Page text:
District 20 House hopefuls split on statewide ballot issuesThe ballot measures voters will decide in the Nov. 6 election were the focus of a forum Tuesday night featuring the four candidates for District 20’s two seats in the state House of Representatives.
By: Chris Mueller, The Daily Republic
(Scroll to bottom for video of debate)
The ballot measures voters will decide in the Nov. 6 election were the focus of a forum Tuesday night featuring the four candidates for District 20’s two seats in the state House of Representatives.
District 20 state representatives Lance Carson and Tona Rozum, both Republicans, and Democratic challengers Dave Mitchell and James Schorzmann offered their views on a variety of topics at the forum, sponsored by the Mitchell Area Chamber of Commerce Governmental Affairs Committee. About 25 people were present at the start of the event, with attendance growing to nearly 50 by the end of the night.
District 20 consists of Davison, Aurora and Jerauld counties. All four candidates are from Mitchell.
The two candidates who receive the most votes in the general election will win two-year terms in the state House.
The first issue discussed was Initiated Measure 15, which if approved by voters would increase the state’s general sales tax rate from 4 percent to 5 percent and provide an estimated $180 million in revenue dedicated to K-12 education and Medicaid providers.
“Education was cut so badly last time that we have no choice but to vote for this,” Schorzmann said, and promised that if elected he will make sure the funds are properly used.
“I’m going to make sure that nobody takes anything out of this fund,” he said.
Schorzmann, 57, is a retired mail carrier. He was known to many in the area as the “Smiling Postman” because of his ready smile and wave on his mail route.
Carson expressed concern about the lack of funding for higher education in the bill and believes it is a mistake to raise taxes when coming out of a recession. Still, he admitted the revenue could be beneficial.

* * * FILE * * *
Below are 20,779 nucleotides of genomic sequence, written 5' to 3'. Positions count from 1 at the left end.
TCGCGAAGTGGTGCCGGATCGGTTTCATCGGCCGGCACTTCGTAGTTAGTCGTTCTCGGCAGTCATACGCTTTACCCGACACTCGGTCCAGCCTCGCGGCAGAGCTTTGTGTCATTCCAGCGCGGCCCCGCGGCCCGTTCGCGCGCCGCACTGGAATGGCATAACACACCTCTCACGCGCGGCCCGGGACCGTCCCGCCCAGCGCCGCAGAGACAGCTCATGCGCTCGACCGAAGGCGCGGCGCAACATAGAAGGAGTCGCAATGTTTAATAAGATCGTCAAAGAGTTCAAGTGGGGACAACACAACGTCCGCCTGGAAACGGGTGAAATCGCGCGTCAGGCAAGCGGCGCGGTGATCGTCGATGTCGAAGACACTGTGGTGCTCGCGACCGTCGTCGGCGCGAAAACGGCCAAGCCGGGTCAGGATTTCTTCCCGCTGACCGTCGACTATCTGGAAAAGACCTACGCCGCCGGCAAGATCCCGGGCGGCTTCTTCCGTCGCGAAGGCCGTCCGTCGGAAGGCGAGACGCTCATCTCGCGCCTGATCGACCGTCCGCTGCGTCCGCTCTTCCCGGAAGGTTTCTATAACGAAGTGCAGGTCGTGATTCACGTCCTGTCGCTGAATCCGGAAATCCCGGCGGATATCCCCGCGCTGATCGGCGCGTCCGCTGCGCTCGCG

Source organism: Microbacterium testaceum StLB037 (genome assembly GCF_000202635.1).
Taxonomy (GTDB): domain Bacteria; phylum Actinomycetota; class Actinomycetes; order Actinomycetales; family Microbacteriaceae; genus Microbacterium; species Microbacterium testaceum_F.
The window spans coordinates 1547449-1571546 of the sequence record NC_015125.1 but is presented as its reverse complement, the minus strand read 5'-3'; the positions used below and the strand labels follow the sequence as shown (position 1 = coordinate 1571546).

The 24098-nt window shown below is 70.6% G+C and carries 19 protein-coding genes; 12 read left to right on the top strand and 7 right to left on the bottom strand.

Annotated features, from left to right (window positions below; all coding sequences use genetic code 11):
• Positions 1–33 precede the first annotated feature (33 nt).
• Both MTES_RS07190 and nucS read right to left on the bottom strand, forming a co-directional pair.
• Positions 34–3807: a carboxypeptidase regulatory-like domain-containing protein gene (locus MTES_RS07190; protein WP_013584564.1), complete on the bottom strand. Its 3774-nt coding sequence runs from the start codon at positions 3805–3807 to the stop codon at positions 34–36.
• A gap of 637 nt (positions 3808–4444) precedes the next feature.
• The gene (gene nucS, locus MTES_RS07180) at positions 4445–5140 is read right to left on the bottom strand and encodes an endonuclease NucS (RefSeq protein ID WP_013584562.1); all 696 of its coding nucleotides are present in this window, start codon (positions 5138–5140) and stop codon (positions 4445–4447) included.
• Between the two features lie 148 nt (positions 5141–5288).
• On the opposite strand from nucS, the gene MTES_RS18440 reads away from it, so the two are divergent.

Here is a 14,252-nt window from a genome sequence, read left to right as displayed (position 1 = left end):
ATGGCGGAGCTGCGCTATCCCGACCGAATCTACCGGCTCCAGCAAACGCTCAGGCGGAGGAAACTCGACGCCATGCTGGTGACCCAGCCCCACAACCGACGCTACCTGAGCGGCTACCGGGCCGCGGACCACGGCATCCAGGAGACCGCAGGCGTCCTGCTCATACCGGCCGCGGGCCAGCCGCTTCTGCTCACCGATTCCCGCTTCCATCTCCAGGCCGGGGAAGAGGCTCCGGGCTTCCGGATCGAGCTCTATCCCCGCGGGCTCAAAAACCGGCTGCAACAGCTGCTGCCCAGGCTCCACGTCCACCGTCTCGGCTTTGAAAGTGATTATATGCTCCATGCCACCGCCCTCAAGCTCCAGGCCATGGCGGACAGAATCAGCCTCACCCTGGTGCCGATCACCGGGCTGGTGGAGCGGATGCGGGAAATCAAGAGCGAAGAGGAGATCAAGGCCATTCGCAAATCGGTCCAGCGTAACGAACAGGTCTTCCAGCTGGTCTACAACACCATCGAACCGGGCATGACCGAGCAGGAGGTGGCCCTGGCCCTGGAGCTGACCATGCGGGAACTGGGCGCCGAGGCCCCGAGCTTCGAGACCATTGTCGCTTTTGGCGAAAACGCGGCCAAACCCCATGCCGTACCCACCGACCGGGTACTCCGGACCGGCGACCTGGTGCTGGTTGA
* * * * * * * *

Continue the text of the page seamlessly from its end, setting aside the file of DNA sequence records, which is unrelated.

“There are a lot of good things that could come out of this if it’s managed right,” he said.
Carson, 66, is a retired business owner — he owned Lance’s Interstate Amoco for many years — and is seeking a fourth term as a District 20 representative.
Mitchell called the measure “a fix for a problem we probably shouldn’t have had.” The measure is a reflection of the problems the state has handling the budgeting process, he argued.
“I’m still standing on the fence on this issue,” he said of the measure. Mitchell, 76, has been a business and economics professor at Dakota Wesleyan University since 1972 and the chairman of the Davison County Democratic Party since 1998.
Rozum agreed with measure’s goal of getting more money into the state’s school system but expressed reservations about it.
“This is in the people’s hands and that’s where it should be,” she said. “Even though I don’t think the bill is written very well.”
Rozum, 67, is running for a second term as a District 20 representative. She has spent more than 20 years as a local financial adviser and owned a business in Mitchell for 25 years.